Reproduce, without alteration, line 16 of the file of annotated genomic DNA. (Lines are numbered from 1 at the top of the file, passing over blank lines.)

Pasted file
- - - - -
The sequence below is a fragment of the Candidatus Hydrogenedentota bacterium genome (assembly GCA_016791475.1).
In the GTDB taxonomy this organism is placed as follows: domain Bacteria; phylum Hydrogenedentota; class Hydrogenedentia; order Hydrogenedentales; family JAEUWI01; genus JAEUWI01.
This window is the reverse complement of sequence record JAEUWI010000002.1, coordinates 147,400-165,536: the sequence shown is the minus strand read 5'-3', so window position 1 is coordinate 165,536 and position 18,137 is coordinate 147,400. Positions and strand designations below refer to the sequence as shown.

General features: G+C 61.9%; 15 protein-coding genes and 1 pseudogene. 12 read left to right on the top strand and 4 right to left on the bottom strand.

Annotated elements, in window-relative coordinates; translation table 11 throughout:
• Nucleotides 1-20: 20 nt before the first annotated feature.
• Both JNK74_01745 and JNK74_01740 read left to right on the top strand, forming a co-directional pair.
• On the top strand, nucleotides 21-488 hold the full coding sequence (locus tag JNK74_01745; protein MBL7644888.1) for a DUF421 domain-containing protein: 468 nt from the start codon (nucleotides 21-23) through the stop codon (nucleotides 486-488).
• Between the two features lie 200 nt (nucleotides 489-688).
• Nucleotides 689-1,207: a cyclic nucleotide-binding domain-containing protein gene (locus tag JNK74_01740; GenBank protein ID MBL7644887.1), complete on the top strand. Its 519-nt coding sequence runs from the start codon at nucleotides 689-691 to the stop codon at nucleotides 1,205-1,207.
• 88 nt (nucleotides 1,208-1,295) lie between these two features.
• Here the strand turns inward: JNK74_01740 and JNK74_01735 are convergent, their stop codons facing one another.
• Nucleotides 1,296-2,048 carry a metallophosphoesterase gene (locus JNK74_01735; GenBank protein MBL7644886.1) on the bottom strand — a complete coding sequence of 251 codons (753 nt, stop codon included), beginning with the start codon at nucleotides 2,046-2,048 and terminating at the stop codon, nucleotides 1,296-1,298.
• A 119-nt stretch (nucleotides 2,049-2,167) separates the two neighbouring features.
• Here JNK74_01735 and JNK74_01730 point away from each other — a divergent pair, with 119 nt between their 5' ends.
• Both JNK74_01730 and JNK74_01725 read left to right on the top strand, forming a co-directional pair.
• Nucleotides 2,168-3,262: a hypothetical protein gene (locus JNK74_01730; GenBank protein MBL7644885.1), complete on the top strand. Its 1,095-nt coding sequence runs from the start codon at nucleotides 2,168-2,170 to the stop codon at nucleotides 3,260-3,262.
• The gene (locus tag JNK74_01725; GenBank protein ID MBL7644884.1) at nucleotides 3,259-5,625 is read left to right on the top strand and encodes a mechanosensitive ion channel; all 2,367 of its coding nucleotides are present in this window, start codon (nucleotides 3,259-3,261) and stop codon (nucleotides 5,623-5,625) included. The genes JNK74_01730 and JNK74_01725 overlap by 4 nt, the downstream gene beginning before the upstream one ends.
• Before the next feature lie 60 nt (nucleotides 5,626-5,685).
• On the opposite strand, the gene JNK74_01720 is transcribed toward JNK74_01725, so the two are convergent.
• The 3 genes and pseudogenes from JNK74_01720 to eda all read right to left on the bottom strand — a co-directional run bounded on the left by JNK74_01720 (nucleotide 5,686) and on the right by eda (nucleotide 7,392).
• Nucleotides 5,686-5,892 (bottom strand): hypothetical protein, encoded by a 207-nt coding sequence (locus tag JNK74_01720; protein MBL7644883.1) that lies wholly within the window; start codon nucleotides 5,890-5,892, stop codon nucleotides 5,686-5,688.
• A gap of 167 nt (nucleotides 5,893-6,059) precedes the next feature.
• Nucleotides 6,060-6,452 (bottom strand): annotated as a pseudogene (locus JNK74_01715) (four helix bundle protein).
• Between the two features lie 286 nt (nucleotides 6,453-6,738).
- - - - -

• Both JNK74_01730 and JNK74_01725 read left to right on the top strand, forming a co-directional pair.